There are many great writers who call Baltimore "home." It's a shame that our local bookstores don't feel this is a big deal. When we asked at each store for Baltimore authors, we were led to the local-interest section where we found tidewater schedules and the history of form stone. Not quite what we had in mind.
Of all the stores we visited, only Borders featured a display aptly titled "Local Literati," which included everyone from Edgar Allen Poe to filmmaker John Waters. Take note, mega-bookstores, here's a rundown of some of the mightiest pens in Baltimore.
Russell Baker, "Growing Up" (1991) This Pulitzer Prize-winning novel is an American coming-of-age tale set between the two big wars. It features Depression-ravaged Baltimore as its backdrop.
Madison Smartt Bell, "Master of the Crossroads" (2000), "Ten Indians" (1996), "All Souls Rising" (1995), "Doctor Sleep" (1992) The author of 11 novels and professor of creative writing at Goucher College writes about the slave revolt in Haiti in his newest book. In his article "Small Blue Thing," Smartt Bell discusses Poe's "Raven" and comments on the demise of all that has been lost since Poe's time.
Taylor Branch, "Pillar of Fire" (1998), "The Eyes on the Prize" (1991), "Parting the Waters" (1989) Branch has compiled a three-volume set that is more than a biography of the Rev. Martin Luther King, it's a magnifying glass on society during the lifetime of the great man, and it shows how his legacy affected generations to come.
Lucille Clifton, "One of the Problems of Everett Anderson" (2001), "Blessing the Boats: New and Selected Poems 1988-2000" (2000), "The Terrible Stories" (1995) This author is currently Distinguished Professor of Humanities at St. Mary's College of Maryland and has also served as Maryland's poet laureate and won a National Book Award for "Blessing the Boats."
Dan Fesperman, "Lie in the Dark" (1999) The Baltimore Sun reporter sets a homicide investigation amid the Bosnian conflict.
Mark Friedman, "Columbus Slaughters Braves" (2000) An Orioles fan originally from Silver Spring, this law student was inspired to write his story about baseball and brothers by Cal Ripken and his 2,131st game. Friedman researched the book, which is not about the Orioles but the Cubs, by catching a few games and interviewing outfielder Jeffrey Hammonds.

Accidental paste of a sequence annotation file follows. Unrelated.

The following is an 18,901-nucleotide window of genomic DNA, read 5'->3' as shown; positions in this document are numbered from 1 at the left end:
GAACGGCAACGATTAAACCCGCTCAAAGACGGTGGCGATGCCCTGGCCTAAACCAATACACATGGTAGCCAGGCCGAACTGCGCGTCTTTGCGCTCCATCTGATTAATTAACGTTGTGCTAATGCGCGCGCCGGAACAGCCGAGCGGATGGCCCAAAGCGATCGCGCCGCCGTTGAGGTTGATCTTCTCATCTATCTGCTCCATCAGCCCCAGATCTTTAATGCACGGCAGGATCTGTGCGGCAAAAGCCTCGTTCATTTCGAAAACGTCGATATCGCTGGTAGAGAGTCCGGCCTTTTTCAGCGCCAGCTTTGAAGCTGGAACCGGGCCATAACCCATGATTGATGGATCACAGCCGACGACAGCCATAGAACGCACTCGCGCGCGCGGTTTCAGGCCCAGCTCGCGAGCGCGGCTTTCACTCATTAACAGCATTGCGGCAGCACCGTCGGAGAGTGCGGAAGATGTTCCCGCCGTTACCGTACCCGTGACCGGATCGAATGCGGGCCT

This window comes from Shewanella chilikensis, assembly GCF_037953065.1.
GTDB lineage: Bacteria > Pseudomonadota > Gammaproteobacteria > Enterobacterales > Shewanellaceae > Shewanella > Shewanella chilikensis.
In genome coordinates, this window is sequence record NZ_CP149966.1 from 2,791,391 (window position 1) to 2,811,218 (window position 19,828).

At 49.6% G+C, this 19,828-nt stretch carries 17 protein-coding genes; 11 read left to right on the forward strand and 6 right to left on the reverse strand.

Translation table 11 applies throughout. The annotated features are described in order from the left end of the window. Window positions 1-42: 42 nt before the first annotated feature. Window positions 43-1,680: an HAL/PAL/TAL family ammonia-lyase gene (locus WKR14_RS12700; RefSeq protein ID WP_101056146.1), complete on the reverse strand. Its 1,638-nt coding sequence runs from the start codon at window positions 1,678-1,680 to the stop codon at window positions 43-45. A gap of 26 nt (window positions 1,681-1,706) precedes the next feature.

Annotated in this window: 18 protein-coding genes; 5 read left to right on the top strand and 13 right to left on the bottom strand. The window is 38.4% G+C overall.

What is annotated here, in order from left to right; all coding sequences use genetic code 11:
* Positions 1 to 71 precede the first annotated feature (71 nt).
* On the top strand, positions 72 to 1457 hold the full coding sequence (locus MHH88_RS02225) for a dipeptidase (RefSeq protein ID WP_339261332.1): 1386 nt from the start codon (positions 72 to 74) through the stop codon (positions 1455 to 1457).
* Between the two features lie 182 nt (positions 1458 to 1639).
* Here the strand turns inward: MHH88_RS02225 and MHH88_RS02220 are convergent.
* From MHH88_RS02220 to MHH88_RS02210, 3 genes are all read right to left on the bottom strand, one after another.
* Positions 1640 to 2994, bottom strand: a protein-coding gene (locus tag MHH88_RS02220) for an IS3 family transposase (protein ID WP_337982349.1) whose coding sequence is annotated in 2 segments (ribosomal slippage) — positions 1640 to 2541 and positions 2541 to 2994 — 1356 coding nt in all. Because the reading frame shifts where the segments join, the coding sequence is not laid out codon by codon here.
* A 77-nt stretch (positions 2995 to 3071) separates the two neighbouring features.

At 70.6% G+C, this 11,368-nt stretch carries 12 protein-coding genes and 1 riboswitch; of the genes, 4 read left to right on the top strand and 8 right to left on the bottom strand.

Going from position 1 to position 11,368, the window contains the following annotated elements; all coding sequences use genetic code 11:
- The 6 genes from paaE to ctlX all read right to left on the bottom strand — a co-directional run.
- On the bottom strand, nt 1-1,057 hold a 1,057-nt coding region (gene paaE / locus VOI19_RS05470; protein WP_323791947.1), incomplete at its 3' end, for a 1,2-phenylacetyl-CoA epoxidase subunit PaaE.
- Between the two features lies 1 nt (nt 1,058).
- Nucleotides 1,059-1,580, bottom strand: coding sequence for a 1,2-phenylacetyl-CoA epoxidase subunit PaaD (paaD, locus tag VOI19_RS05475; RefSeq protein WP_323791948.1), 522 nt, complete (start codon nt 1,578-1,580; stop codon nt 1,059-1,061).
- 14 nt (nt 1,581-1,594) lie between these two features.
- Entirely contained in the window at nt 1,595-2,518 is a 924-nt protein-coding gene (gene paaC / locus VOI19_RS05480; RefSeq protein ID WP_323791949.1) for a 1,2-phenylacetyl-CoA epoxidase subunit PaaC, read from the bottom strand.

Ivy Goodman, "A Chapter from Her Upbringing" (2001) The Sun praised this author and her book of short stories for being able to relate on a very real level to many different women.
Stephen Hunter, "Pale Horse Coming" (2001), "Hot Springs" (2000). Despite the fact that he is the former movie critic for the Baltimore Sun, Hunter is making a name for himself writing thrillers.
Wendy Jefferson, "Best Friends" (2001) This is Jefferson's first book. She lives in Baltimore and works at an area hospital.
Laura Lippman, "In a Strange City" (2001), "Sugar House" (2000), "Big Trouble" (1999), "Butcher's Hill" (1998), "Baltimore Blues" (1997), "Charm City" (1997) A Baltimore Sun reporter, Lippman started a mystery series starring the fictional heroine Tess Monaghan -- a former reporter turned P.I.-for-hire in Baltimore.
Sujata Massey, "The Bride's Kimono" (2001), "The Floating Girl" (2000), "The Flower Master" (1999), "Zen Attitude" (1998), "The Salaryman's Wife" (1997) A former reporter at the Baltimore Sun and former teacher in Japan, Massey weaves her experiences into a series of titles starring Rei Shimua, a Japanese-American antiques dealer living in Tokyo.
Alice McDermott, "A Bigamist's Daughter" (1999), "Charming Billy" (1998) Although she usually sets her stories in places like Ireland or Long Island, this Maryland-based writer is still homegrown.
Sean McGrady, "Town Without a Zip" (1997), "Sealed With A Kiss" (1995), "Dead Letters" (1992) Although he may be less known than other fiction writers who set their tales in Baltimore, McGrady has a series of whodunits starring U.S. postal inspector Eamon Wearie. He travels throughout the city solving murder mysteries using his mail-delivery skills.
H.L. Mencken, "The Diary of H.L. Mencken" (1991), "American Language" (1945-48), "Heathen Days" (1943), "Treatise on the Gods" (1930) Born at 380 W. Lexington St., the sage of Baltimore (and Baltimore Sun columnist) gained worldwide notoriety when he was chosen to cover the Scopes Monkey trial in 1925. He later satirized the South and went on to become one of the most prolific social critics of the 20th century.
Eric Mills, "Chesapeake Rumrunners of the Roaring Twenties" (2000) Did you know that Maryland's very own Eastern Shore serviced most of the entire East Coast with bootlegged goods during the 13 years of Prohibition? This nonfiction book documents just that -- Chesapeake watermen who became expertise smugglers.
Allison Pollack, "Return to Suicide" (2001) This Mt. Airy resident saw her first novella published in 2001.